Transform magazine: Wide of the brand – 2022
British luxury car brand Aston Martin has subtly updated its visual identity in a redesign by graphic designer Peter Saville. The fenders have been streamlined and the semi-circle removed to give it a simpler appearance. Prior says Superunion is working with Aston Martin to use the brand in a variety of contexts.
However, by being flattened and stripped down, car logos have been criticized for their similar appearance and inability to stand out from the crowd. Stewart Davies, Creative Director at Wolff Olins, says: “While the car logos of yesteryear are impractical for today’s digital world, they are full of character, tactility and heritage. This is often thrown out the window when they transition to more flattering digital brands. »
He wonders if it is possible to create an iconic, modern automotive brand that is also digitally ready. Retaining the character and physicality of brands, giving them a unique and distinct feel while allowing the brand to function digitally is a delicate balancing act.
“The problem I foresee is that the simpler and flatter we go, it leaves us with very little wiggle room to stand out, inject character, and ultimately be different. This might provide the answer as to why so many recent car redesigns have appeared to be carbon copies of each other,” he says.
He adds that while a logo embodies much of what a brand stands for, in modern branding not everything should rely entirely on it to convey the brand narrative. “It’s really just one component in a larger toolkit,” says Davies.
He adds, “Redesigning a simple logo doesn’t make much sense or impact if the rest of the experience doesn’t tell a compelling and connected new narrative. Today’s car logo redesigns are often more focused on solving a functional need, but brands need to take the bigger picture if they want to leave a lasting impression.
Meanwhile, French premium car brand Bugatti has just unveiled an update to its brand, designed by Interbrand as part of a wider overhaul of its corporate identity. Jens Grefen, Executive Creative Director at Interbrand CEE, says, “Brands that succeed in the modern era need to do more than just sell a product or flatten their logo. The redesign prepares Bugatti for a world where brands go beyond their association with a particular product and promote a feel, a look and an experience.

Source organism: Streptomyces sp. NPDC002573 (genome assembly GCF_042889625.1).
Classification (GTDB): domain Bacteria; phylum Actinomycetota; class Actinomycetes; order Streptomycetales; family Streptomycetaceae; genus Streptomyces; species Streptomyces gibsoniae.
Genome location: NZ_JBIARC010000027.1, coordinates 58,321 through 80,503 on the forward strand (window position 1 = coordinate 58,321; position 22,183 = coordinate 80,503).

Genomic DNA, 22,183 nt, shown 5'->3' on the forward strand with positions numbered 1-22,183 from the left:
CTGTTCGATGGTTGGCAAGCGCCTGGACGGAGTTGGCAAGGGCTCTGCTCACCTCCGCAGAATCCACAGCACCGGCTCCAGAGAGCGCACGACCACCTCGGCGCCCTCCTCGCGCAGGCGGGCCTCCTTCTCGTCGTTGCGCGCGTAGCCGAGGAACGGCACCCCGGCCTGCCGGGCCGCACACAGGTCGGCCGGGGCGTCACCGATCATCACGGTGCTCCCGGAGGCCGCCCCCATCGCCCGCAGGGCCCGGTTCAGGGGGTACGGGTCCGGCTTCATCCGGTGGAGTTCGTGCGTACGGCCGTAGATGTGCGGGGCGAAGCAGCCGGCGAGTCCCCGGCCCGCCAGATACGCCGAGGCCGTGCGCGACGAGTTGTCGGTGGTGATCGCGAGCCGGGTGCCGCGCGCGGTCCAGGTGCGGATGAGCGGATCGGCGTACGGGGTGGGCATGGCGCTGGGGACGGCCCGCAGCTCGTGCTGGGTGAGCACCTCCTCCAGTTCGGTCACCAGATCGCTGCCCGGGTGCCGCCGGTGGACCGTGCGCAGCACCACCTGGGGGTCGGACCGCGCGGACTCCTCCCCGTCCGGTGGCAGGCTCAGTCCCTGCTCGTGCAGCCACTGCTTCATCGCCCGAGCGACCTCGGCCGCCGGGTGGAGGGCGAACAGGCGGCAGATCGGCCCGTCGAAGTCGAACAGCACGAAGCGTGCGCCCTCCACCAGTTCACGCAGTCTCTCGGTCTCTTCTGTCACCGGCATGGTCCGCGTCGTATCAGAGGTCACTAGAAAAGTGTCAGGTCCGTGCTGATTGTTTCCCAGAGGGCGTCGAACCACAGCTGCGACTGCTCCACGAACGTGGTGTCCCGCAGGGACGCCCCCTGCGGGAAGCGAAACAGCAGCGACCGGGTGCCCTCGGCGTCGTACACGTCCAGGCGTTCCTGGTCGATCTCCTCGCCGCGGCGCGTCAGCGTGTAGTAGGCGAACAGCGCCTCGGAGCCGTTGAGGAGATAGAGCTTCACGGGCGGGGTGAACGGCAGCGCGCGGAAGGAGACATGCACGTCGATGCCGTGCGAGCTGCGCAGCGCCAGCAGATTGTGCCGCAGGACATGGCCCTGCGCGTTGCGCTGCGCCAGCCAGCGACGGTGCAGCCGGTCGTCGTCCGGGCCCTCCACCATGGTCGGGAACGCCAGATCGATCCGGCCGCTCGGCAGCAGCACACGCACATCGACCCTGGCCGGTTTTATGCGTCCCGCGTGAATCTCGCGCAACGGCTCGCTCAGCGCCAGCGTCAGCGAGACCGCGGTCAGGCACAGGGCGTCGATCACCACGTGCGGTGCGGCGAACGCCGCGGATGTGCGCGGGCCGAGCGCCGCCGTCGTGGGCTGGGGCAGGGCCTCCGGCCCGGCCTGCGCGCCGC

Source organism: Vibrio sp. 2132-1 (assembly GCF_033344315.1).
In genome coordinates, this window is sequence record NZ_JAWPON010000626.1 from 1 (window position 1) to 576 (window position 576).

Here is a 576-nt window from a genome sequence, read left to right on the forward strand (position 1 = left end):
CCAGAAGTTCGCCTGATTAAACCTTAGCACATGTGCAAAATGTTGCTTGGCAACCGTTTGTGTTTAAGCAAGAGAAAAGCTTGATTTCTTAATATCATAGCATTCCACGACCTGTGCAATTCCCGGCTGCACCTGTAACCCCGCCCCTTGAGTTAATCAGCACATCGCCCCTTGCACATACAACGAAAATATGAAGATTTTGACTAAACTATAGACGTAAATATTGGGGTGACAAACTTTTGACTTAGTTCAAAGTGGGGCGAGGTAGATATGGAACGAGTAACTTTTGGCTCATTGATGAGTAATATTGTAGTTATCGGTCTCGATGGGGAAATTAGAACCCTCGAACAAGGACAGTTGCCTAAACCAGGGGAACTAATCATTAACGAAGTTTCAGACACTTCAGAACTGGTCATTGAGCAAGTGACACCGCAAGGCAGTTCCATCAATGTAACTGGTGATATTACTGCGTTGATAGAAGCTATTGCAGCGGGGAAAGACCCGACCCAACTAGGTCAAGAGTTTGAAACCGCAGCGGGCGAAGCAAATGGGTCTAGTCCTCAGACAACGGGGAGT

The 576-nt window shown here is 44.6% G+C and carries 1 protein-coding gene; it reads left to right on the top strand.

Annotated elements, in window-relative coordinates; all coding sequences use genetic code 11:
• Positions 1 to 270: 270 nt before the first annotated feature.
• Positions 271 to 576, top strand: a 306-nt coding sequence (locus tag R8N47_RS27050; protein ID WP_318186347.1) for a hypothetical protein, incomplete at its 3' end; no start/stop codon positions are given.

“Bugatti is about to enter a whole new category beyond the automobile, engaging an exclusive audience,” he says. To achieve this, the brand must make meaningful connections with the audience so that they buy into the brand’s belief systems.
The Identity System uses visual cues from Bugatti’s past such as its French heritage, elegance and colors and gives them a “modern twist.”
“Identity creates these moments of wonder by playing with scale, contrast, tension and focus, playing with the beauty of form. It celebrates what Bugatti was, is and will be – a unique experience of form , art and technique,” he says.
Long-held ideas of owning and controlling a car are giving way to a new era of mobility where various business models such as subscriptions, rentals and app-based taxi services abound. With the eventual arrival of autonomous vehicles, automotive brands will have to adapt and partner with brands in adjacent areas.
They will compete to offer digital services such as entertainment and communications directly with American tech companies, like Apple or Google, which may even launch their own cars. Brands and corporate identities of established automotive brands will have to work hard in digital interfaces and in brand partnerships. But some may think that by ceasing to serve simply as a badge adorning the hood, automotive brands lose some of their appeal.